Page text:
Though the source of clearly established federal law must come only from the holdings of the United States Supreme Court, circuit precedent may be persuasive authority for determining whether a state court decision is an unreasonable application of Supreme Court precedent. Duhaime v. Ducharme, 200 F.3d 597, 600-01 (9th Cir. 1999). However, circuit law may not be used “to refine or sharpen a general principle of Supreme Court jurisprudence into a specific legal rule that th[e] [Supreme] Court has not announced.” Marshall v. Rodgers, 569 U.S. 58, 64 (2013).

         To assess whether habeas corpus relief is warranted, the federal district court reviews “the last state-court adjudication on the merits.” Greene v. Fisher, 565 U.S. 34, 41 (2011). The deferential standard of section 2254(d) applies regardless of whether the state court decision “is unaccompanied by an opinion explaining the reasons relief has been denied.” Richter, 562 U.S. at 98. “When a federal claim has been presented to a state court and the state court has denied relief, it may be presumed that the state court adjudicated the claim on the merits in the absence of any indication or state-law procedural principles to the contrary.” Id. at 99. When the last adjudication on the merits provides a reasoned opinion, federal courts evaluate the opinion as the grounds for denial. 28 U.S.C. 2254(d).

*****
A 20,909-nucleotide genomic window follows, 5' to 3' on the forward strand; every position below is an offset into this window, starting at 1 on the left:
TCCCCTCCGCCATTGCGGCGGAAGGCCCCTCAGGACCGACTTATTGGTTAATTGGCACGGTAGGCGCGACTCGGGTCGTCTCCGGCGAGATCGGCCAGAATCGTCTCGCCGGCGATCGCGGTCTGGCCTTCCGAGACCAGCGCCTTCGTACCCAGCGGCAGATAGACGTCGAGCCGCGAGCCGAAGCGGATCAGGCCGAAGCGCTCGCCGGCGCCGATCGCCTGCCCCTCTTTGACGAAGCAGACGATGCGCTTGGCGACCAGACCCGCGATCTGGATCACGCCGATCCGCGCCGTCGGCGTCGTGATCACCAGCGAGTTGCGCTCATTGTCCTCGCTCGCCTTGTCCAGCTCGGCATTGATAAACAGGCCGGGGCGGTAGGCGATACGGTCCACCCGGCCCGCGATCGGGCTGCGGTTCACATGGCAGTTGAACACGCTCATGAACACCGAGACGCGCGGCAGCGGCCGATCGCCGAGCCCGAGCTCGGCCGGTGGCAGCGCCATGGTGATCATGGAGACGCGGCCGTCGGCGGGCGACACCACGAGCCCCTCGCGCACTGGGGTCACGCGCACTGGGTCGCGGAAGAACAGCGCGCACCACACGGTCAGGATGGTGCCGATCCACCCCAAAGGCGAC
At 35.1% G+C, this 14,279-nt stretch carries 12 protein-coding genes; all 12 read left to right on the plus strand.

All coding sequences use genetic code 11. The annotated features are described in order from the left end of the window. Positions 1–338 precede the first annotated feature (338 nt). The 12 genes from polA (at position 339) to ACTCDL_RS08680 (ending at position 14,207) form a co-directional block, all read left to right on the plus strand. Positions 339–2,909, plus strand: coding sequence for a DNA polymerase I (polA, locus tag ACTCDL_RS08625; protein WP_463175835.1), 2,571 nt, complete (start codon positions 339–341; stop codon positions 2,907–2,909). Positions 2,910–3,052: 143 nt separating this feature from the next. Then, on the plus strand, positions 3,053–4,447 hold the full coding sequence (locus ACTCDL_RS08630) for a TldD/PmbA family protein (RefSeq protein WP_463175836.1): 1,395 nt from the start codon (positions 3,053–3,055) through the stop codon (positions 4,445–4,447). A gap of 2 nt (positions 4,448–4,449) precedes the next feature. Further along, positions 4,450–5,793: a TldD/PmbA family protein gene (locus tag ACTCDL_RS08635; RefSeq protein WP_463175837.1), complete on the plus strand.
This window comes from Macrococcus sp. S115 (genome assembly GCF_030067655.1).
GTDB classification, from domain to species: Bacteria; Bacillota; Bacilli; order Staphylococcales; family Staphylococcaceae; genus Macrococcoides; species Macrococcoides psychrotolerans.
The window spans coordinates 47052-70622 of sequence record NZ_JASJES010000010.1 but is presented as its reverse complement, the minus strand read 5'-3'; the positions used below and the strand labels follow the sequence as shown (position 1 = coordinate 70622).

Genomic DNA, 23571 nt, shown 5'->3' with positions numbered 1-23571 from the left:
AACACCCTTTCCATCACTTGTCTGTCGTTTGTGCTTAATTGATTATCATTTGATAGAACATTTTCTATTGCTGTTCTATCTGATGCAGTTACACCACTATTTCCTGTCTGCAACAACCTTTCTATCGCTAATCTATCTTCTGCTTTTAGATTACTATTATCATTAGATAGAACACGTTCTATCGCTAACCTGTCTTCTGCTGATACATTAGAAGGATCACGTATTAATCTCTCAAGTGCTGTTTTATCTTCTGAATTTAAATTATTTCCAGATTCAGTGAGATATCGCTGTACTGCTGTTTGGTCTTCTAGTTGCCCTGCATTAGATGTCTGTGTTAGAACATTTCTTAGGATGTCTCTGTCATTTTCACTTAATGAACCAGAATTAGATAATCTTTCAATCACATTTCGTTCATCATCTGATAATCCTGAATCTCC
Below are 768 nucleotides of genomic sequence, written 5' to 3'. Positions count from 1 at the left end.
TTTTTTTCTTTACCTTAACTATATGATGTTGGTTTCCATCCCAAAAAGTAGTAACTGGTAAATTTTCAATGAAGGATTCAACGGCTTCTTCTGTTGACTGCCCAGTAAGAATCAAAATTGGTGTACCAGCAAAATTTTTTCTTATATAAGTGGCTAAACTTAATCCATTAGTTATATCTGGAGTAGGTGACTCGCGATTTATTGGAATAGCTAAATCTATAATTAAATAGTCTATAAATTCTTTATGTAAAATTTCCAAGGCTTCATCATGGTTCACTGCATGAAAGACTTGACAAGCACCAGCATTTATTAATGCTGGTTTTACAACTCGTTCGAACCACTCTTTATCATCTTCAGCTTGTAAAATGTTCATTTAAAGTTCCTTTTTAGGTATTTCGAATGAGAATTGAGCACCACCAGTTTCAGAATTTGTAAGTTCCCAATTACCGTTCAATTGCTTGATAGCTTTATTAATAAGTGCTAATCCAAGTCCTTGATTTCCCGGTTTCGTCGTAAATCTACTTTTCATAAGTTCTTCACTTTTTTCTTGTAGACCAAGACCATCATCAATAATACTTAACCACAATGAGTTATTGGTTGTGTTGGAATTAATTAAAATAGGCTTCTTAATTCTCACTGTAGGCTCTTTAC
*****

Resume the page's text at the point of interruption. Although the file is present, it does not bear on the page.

However, where the state's highest court did not issue a reasoned decision, courts review the “last related state-court decision that does provide a rationale”-using the “look through” principle of Ylst v. Nunnemaker, 501 U.S. 797 (1991)-and “presume that the unexplained decision adopted the same reasoning.” Wilson v. Sellers, 138 S.Ct. 1188, 1192 (2018).[2]

         2. De Novo Review

         A federal court may review a habeas corpus claim de novo under several circumstances: (1) if the state appellate court did not decide a properly-asserted federal claim, (2) if the state court's factual findings are unreasonable under § 2254(d)(2), or (3) if an adequate excuse for the procedural default of a claim exists. In such instances, the stricter provisions of § 2254(d)(1) do not apply. Pirtle v. Morgan, 313 F.3d 1160, 1167 (9th Cir. 2002). In such a case, as in the pre-AEDPA era, a district court can draw from both United States Supreme Court and well as circuit precedent, limited only by the non-retroactivity rule of Teague v. Lane, 489 U.S. 288 (1989).